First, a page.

Forty-one-year-old Syed Rafath Parveen was back in New Delhi for the winter holidays. She was a teacher with two boys who studied in India. It had been four days since she’d been back from UAE. Enough time for smiles and hugs. Enough time to make plans. Enough time to taste her mum’s handmade delicacies. Not enough time to get enough.
Then, on December 19, came the torrential headaches that left her grasping for support. When her brother-in-law, neurologist Dr Anwar Alam, saw her degree of pain, he called for a CT scan. The report showed an abnormality – she needed to be admitted to hospital for further investigation.
She wouldn’t leave. Days later, a brain aneurysm – a swollen blood vessel that ruptured in her brain – would turn fatal. And when it did, she would save six lives.
The Brain Aneurysm Foundation explains that almost 500,000 deaths worldwide each year are caused by brain aneurysms. It’s a sudden condition that may be caused by a number of factors, but on that cold day in December when Rafat went into hospital, the reason remained elusive.
“Rafath walked and sat in the car [by herself] while going to the hospital and also got down from the car and walked into Emergency,” says her father, Syed Ahmed Alishah. She was admitted to the hospital on December 19 and soon her health began to deteriorate. A few hours later, the aneurysm would make her body go into distress.
She would need to be put on a ventilator.
Days later, as the family grappled with their new reality, they were given bad news. “Doctors declared her brain-dead at 14.43 hrs on 24.12.20,” says Syed Ahmed Alishah, her father.
A teacher through and through
Rafath had been a UAE resident on and off for about 16 years; her last job was at DPS Ras Al Khaimah. If there was one impression she left you with it was that of someone with a sense of humour. Her raspy voice would wobble when she’s thought of a joke and she’d laugh herself as she finished the story– it wasn’t a shy laugh, it was one that invited relaxed conversation and genuine grins, an acquaintance recalled.
This probably helped her with her students too, for whom Rafath ma’am, as she was known, would go the extra mile. “Rafath was very compassionate towards children coming from economically weaker section (EWS) of the society. She used to take special classes for them after school hours. Also she made lot of individual financial contribution to purchase books and stationery for EWS children. Her generosity was also extended to poor and needy people,” says Syed Ahmed Alishah.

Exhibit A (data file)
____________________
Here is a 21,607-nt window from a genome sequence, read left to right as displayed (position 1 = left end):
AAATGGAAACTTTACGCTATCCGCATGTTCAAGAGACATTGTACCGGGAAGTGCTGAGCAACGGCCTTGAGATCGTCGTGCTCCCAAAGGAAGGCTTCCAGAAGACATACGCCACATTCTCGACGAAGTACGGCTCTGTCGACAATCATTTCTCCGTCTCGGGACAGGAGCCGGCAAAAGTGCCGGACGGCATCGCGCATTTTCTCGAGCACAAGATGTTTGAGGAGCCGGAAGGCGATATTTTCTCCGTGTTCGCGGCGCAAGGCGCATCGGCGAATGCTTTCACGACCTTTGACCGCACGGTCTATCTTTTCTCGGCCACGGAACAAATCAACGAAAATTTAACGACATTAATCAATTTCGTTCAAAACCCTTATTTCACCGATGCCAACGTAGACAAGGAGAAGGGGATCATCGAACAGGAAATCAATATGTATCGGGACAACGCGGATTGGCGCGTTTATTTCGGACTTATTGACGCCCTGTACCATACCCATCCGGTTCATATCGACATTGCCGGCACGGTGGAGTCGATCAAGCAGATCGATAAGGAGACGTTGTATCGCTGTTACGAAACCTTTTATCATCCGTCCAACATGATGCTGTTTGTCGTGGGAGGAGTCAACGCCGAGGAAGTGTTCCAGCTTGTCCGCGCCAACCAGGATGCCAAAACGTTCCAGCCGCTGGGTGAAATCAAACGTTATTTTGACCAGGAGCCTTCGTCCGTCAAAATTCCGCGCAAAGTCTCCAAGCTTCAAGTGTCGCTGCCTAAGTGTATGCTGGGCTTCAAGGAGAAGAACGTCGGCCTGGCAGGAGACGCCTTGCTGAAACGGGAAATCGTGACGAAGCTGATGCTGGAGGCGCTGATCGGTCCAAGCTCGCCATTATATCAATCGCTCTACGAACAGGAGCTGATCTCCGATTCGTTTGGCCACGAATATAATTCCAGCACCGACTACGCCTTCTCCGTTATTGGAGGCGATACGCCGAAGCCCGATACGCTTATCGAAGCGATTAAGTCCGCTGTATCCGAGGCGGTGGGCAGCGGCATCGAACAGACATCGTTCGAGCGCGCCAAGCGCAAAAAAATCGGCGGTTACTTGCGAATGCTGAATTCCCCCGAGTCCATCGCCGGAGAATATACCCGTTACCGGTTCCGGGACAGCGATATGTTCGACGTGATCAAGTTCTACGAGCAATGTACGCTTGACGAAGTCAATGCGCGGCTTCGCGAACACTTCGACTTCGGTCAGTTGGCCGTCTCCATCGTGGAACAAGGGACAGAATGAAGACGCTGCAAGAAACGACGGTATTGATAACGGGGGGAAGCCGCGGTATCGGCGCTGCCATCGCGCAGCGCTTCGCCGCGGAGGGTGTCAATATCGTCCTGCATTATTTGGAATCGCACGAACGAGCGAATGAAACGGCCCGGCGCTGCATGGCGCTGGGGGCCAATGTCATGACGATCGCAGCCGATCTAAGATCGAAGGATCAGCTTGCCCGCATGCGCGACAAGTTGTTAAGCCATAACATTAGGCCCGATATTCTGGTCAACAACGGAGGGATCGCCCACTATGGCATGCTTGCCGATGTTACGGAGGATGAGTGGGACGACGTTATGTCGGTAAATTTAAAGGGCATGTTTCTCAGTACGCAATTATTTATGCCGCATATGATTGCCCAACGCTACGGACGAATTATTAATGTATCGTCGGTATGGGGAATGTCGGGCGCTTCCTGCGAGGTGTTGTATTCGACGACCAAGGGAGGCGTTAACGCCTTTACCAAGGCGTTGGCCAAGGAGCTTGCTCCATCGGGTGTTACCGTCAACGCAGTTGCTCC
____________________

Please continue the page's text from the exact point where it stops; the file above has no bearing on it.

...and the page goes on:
In death she helped people live
When Rafath was declared brain-dead on December 24, her grief-stricken family had decisions to make – would life support carry on with so little hope of revival left? If not, what would the funeral be like? What could they say to themselves? How could the elders explain it to her sons aged 11 and 18?
They came to a decision. When life support was turned off that day, they signed the papers. Rafath would help people, even as her own family said goodbye to her. “It is well known fact that people hesitate to donate organs and several people die owing to non-availability of organs.
“When [the] doctors declared Rafath brain-dead which is a point of no return, we have decided to donate organs so that life of some people could be saved,” her father says.
In India, the rate of organ donation is low - at 0.86 donor per million, as reported by the initiative OrganIndia, launched by an NGO in the country.
Rafath’s organs were donated to six people. “In death, Rafath has given life to four people and eyesight to two persons,” he says, proud.
“Although it was a great loss in the death of our wonderful child we feel proud of her for noble act which we could do in the form of organ donation.”
Her husband, Shaikh Salim Durrani, adds: "We will miss her for our entire life...We are proud of her as her organs have saved life of 6 persons...hats off to Rafath for her generiously before her final abode."